When people think of Europe, the typical knee-jerk reaction is to think about destinations like London, Paris, and Rome. Those who are a little more adventurous might consider exploring other cities such as Vienna, Berlin or Brussels. But Europe has so many other beautiful cities that shouldn’t be missed, especially for travelers interested in art, food, history and music. An added bonus? Some of the lesser-explored countries offer better deals and fewer crowds. Yes, please.
Check out some of the best off-the-beaten-path destinations in Europe:
Budapest, the capital of Hungary, is full of magnificent castles, churches, museums and palaces. For the aesthetically-inclined, you’ll be pleased to find an unusual mix of architectural styles, from Baroque to Ottoman to Art Nouveau. It’s a fascinating mixture of old and new, with several distinct areas, including one of Europe’s largest Jewish quarters. One of the highlights is Buda Castle, which has more than 200 rooms and is spectacularly lit up at night. Pro-tip for visiting Budapest: Avoid spending money at touristy attractions right by the scenic Danube, and opt to explore District VII to discover some local gems.
Currently on my bucket list is a stay at the Budapest Corinthia, because this building sure is a looker:
Sofia, Bulgaria, has a fascinating history that dates back to the Roman era, and is also the only country in Europe that hasn’t changed its name since it was established (681 AD). History-buffs should definitely make their way over to National Institute of Archeology and the National Museum of History, some of Europe’s finest museums. Sofia is also known for its beautiful and ornate religious buildings, such as the Saint Sofia Church, Central Sofia Synagogue and Cathedral Saint Alexander Nevski.
Budget-savvy travelers will be pleased to find that Sofia is a city where you can find tremendous value, with many 4-star hotels for less than $100 per night. If you’re a fan of winter sports, Sofia is one of Europe’s low-key ski destinations with resorts such as Vitosha Mountain offering snowboarding and mountain biking as well as thrilling ski slopes.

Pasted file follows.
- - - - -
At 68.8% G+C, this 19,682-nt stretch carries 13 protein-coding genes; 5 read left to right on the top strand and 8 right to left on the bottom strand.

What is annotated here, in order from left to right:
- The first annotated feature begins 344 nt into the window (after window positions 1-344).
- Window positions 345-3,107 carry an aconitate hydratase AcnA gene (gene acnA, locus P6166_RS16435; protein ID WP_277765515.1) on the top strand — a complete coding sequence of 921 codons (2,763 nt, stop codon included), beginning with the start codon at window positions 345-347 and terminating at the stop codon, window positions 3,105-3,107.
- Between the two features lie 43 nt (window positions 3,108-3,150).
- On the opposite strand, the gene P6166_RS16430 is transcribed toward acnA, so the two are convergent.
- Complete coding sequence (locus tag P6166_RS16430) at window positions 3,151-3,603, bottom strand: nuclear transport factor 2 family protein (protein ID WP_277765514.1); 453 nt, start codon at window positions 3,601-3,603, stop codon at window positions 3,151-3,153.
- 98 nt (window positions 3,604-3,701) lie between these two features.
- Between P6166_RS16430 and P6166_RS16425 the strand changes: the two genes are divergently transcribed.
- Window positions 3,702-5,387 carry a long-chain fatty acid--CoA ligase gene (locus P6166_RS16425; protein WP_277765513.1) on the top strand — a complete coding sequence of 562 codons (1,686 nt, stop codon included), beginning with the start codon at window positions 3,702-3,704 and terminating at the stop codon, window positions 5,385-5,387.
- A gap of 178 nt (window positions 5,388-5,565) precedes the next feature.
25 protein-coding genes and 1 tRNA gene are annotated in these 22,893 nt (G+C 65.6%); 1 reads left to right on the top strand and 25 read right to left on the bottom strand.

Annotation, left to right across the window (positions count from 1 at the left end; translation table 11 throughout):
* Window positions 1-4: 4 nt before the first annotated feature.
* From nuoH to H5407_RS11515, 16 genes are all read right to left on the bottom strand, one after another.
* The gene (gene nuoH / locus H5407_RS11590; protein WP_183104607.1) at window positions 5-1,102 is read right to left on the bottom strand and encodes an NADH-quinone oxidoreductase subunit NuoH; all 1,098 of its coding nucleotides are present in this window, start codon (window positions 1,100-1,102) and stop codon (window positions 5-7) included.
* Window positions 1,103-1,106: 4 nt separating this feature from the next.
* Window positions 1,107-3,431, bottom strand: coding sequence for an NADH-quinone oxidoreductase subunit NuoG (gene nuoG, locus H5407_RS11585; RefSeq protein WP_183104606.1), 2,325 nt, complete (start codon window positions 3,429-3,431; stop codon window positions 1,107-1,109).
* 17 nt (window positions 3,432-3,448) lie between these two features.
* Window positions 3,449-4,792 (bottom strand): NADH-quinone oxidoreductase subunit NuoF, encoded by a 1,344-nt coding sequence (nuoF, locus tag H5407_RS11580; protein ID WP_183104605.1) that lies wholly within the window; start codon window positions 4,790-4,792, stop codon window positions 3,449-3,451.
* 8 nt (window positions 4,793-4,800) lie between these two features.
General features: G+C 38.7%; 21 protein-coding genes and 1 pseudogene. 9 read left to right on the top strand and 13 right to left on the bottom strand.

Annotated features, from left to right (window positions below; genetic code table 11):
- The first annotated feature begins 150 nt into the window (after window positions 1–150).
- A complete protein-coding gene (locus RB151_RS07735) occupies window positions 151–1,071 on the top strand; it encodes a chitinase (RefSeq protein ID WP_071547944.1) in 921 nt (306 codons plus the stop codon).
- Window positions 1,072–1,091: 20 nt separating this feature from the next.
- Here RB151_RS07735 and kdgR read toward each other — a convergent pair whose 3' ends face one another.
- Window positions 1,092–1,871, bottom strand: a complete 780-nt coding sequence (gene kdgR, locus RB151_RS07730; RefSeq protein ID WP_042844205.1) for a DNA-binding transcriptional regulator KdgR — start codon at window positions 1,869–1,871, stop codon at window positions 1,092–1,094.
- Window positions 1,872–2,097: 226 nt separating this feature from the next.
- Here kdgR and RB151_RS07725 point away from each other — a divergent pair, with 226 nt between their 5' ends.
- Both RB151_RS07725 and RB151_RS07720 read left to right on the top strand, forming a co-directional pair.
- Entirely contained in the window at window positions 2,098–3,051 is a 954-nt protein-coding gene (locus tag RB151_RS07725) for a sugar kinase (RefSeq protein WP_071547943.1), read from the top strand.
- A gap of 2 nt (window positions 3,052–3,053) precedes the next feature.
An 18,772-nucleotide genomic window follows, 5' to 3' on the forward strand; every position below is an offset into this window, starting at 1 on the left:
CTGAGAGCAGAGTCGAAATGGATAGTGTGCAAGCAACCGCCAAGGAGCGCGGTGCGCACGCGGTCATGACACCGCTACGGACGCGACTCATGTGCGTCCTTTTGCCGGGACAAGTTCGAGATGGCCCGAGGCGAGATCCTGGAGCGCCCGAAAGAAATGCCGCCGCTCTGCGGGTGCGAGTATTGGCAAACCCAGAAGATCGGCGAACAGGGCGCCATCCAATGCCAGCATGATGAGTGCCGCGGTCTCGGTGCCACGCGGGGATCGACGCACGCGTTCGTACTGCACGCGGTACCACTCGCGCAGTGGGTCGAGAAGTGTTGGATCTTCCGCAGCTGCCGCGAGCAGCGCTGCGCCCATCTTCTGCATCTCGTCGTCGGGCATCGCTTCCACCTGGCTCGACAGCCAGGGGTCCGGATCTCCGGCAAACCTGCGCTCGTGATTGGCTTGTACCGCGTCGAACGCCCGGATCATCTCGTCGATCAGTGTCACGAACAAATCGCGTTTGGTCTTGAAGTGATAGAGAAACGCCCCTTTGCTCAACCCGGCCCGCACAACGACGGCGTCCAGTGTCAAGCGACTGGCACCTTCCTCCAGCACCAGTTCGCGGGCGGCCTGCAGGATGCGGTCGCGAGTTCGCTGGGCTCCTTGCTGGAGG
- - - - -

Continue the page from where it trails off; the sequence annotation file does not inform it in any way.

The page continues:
Romania’s largest city and capital, Bucharest, is known for its glamorous palaces, wide boulevards, and picturesque Old Town, and is sometimes called the Paris of the East. The decades under communist rule made their mark, but the city has been steadily modernizing since the protests and reforms of the 1990s.
The heartbeat of Romania, its capital Bucharest, is not to be missed. Some of Bucharest’s most alluring attractions include the Palace of Parliament, the National Museum of Art, Revolution Square, and the Old Town, filled with charming old buildings, restaurants and shops. For those looking to escape the city, travel east a few hours toward the Black Sea and visit beach resorts that are entirely different than what we are used to.
And foodies rejoice — Bucharest has some of the best farm-to-table restaurants in Europe, and offers incredibly diverse menus. For local cuisine, be sure to try mici, sarmale, and ciorbă de burtă.
Portugal is missed far too often by those traveling through Europe. Lisbon is one of my favorite cities, and the charming streets, delicious food, incredible art scene and inviting people make Lisbon so memorable. Lisbon’s history goes back to the days when Portugal was a major world empire. You can explore some of this history at the Maritime Museum and Miradouro da Graca, which is one of the best places for amazing views of the whole city. Lisbon is also known for its vibrant nightlife and liberal social attitudes. Costa de Caparica is known as one of Europe’s best beaches, and one of my personal favorites is Guincho Beach in Cascais, which is just a short train ride from the city. For all the wine connoisseurs, definitely stop into a local bar that serves Vinho Verde (translates to ‘green wine’) on tap (you can thank me later).
Although Krakow has had a difficult history that includes the Nazi occupation and communist rule, its story is one of survival. Today, Krakow is establishing itself as a world-class European city with a vibrant nightlife and haven for local restaurants. Krakow also includes a rich selection of churches, museums and historic buildings — all of which come together for a harmonious blend of past and present. The main market square (Rynek) is especially rich for exploring and shopping, and right underneath it is the Rynek Underground Museum, a historical yet modern museum with interactive exhibits. Areas such as the Historic City Centre and Jewish District are great for walking, shopping and learning about architecture and history.